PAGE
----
Creative Professionals Find a Cool Tool

Creative professionals who routinely swap large files are looking for ways to securely and efficiently send them -- without bumping into size limits instituted by many e-mail programs.

Jeremias Stelter, a senior vice president at small firm Alden Staffing, stumbled onto a tool made by a company called MuseWorx while doing a Google search for file sharing. At Alden, based in White Plains, N.Y., Stelter is in charge of helping businesses find staff on a project or full-time basis, with a special focus on the creative fields of graphic and web design.

He says MuseWorx is a tool worth passing along to other small firms. It's an operating system that allows creative types to share large, graphic files without the hassle and expense of storing them on their own servers. It helps users swap files via "cloud computing," a concept I'll address in an upcoming post.

Stelter said prior to finding the tool, his group would collect candidates' portfolios -- and surprisingly he'd find that about 50 percent of the designers he was working with didn't have a Web site. That meant he'd have to collect their jpg and pdf files, import them to PhotoShop, lower the resolution and repackage the samples. "We'd spend upward of 30 minutes on one sample," Stelter said, time better spent doing other work.

I spoke with MuseWorx co-founder David Fritsche, who is a former NASA programmer and a serial entrepreneur, but may be best known for running large computer firm Dynamic Systems through much of the 1980s.

Fritsche has done a lot of technology and marketing consulting for Fortune 500 firms and discovered that the process of moving large files from point A to B was plagued by big and expensive problems. "Sending a 10 or 100 megabyte file is a hassle that costs time and energy," especially when those files are traveling around the world, he said.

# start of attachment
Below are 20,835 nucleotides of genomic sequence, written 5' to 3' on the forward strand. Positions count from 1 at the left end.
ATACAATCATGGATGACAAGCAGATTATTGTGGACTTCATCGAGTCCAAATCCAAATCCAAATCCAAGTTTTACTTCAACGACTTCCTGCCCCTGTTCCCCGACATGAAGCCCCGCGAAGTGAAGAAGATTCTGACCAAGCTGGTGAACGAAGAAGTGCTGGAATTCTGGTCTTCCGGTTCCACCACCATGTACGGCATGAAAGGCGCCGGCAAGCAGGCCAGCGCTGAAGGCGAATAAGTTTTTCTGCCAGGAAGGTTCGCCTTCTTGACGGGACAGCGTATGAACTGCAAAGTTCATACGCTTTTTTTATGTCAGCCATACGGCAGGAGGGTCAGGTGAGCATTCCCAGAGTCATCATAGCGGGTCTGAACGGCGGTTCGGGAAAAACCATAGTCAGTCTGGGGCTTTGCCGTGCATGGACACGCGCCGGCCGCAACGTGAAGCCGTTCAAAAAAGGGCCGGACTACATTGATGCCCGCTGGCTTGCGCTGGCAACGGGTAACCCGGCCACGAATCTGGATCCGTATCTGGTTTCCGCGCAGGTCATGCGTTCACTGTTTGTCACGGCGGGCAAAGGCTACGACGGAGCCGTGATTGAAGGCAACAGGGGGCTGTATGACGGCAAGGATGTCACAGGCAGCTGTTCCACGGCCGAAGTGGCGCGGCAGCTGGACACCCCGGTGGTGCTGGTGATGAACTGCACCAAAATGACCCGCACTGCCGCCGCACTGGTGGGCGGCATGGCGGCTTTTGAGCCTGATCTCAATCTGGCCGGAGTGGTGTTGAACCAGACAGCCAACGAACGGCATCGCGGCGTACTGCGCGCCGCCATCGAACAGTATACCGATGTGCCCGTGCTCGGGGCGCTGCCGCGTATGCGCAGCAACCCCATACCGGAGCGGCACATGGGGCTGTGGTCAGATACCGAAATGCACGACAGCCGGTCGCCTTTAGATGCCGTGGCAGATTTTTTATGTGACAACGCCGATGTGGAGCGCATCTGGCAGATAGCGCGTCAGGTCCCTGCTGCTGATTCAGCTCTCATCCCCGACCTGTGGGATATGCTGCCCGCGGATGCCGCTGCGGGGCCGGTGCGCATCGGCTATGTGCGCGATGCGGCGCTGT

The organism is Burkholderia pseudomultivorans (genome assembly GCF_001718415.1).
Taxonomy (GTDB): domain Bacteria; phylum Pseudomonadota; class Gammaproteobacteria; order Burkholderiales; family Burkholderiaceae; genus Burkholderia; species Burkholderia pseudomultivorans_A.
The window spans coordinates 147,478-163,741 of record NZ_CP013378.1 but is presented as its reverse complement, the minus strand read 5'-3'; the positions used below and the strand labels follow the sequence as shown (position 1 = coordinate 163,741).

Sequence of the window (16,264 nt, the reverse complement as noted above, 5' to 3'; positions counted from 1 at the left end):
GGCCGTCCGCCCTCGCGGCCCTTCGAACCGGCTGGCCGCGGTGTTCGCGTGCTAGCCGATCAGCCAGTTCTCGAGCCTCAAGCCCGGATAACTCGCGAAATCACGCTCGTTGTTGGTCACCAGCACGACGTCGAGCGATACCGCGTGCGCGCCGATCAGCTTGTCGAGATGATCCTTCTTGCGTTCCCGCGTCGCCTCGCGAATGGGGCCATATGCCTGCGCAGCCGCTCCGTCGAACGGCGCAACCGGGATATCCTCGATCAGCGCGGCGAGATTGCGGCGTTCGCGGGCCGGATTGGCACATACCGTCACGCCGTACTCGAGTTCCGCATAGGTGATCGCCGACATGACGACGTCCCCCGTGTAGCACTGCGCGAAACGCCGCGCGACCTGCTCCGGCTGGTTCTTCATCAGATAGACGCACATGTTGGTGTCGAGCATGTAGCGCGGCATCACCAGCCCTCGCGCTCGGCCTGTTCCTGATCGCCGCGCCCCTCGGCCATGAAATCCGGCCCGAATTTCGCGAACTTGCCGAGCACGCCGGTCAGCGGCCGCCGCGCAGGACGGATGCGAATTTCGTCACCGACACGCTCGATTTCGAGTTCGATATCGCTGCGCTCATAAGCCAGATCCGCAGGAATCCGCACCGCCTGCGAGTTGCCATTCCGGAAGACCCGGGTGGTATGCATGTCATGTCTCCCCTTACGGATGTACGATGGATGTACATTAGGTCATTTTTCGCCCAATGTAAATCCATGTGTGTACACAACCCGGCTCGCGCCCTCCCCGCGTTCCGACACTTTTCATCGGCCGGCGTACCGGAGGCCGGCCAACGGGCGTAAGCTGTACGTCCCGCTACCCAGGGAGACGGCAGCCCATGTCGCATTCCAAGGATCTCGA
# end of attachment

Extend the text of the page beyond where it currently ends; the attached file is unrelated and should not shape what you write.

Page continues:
That gave him the idea to start MuseWorx about two and half years ago with CEO Robert Wilson.

"On the business side, with the larger firms, as we started using technology with marketing services, as they began to grow, so did the tech systems and that's what germinated the idea for MuseWorx," said Fritsche, who wanted to help small firms level the playing field with large ones when it came to file sharing.

"Larger companies are savvy about acquiring and retaining customers but that's what every business needs even if it's a sole proprietor," he said. "Marketing is about finding the right message with the right person at the right time. If you've got to convince someone that you need something, you've taken a detour."

Museworx manages about 400 file types, such as Microsoft Word or Adobe Illustrator, and allows the recipient to view the file even if he doesn't have access to those programs.

The monthly subscription fees range from $49 to $5,000, but most firms pay about $100 to $200, according to Fritsche. A MuseWorx mobile version allows users to view large files via an Apple iPhone or similar device -- a handy feature for traveling photographers and other globe trotting sole proprietors.

By Sharon McLoone |  December 11, 2008; 8:52 AM ET Tools and Tips
Previous: Group Urges Policy Makers to Focus on Small Firms | Next: Veterans Group to Aid Small Firms Grossly Mismanaged


Please email us to report offensive comments.

The comments to this entry are closed.


© 2010 The Washington Post Company